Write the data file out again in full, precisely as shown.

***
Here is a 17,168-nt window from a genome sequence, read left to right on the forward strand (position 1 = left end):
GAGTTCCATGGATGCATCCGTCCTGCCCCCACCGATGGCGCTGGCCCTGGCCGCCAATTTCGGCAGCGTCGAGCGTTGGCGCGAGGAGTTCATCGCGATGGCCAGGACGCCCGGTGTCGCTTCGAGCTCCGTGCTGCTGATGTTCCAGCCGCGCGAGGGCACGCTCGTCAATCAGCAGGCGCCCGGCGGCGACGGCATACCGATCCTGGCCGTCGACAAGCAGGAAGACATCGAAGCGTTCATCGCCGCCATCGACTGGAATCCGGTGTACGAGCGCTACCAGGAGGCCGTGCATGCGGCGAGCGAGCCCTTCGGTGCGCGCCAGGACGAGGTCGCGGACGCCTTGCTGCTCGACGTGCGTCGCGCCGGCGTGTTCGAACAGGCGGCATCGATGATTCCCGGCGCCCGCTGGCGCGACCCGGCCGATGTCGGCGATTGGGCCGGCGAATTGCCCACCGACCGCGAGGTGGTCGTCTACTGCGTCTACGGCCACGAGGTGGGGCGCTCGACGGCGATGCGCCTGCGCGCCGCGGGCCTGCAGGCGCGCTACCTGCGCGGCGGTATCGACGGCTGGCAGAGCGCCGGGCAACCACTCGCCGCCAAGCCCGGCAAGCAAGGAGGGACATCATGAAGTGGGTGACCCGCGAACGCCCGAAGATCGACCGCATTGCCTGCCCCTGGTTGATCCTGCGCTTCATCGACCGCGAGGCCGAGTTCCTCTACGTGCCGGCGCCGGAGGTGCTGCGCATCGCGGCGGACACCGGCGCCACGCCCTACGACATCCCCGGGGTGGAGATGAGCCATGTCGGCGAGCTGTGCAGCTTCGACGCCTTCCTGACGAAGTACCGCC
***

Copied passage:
Here is a 17,168-nt window from a genome sequence, read left to right on the forward strand (position 1 = left end):
GAGTTCCATGGATGCATCCGTCCTGCCCCCACCGATGGCGCTGGCCCTGGCCGCCAATTTCGGCAGCGTCGAGCGTTGGCGCGAGGAGTTCATCGCGATGGCCAGGACGCCCGGTGTCGCTTCGAGCTCCGTGCTGCTGATGTTCCAGCCGCGCGAGGGCACGCTCGTCAATCAGCAGGCGCCCGGCGGCGACGGCATACCGATCCTGGCCGTCGACAAGCAGGAAGACATCGAAGCGTTCATCGCCGCCATCGACTGGAATCCGGTGTACGAGCGCTACCAGGAGGCCGTGCATGCGGCGAGCGAGCCCTTCGGTGCGCGCCAGGACGAGGTCGCGGACGCCTTGCTGCTCGACGTGCGTCGCGCCGGCGTGTTCGAACAGGCGGCATCGATGATTCCCGGCGCCCGCTGGCGCGACCCGGCCGATGTCGGCGATTGGGCCGGCGAATTGCCCACCGACCGCGAGGTGGTCGTCTACTGCGTCTACGGCCACGAGGTGGGGCGCTCGACGGCGATGCGCCTGCGCGCCGCGGGCCTGCAGGCGCGCTACCTGCGCGGCGGTATCGACGGCTGGCAGAGCGCCGGGCAACCACTCGCCGCCAAGCCCGGCAAGCAAGGAGGGACATCATGAAGTGGGTGACCCGCGAACGCCCGAAGATCGACCGCATTGCCTGCCCCTGGTTGATCCTGCGCTTCATCGACCGCGAGGCCGAGTTCCTCTACGTGCCGGCGCCGGAGGTGCTGCGCATCGCGGCGGACACCGGCGCCACGCCCTACGACATCCCCGGGGTGGAGATGAGCCATGTCGGCGAGCTGTGCAGCTTCGACGCCTTCCTGACGAAGTACCGCC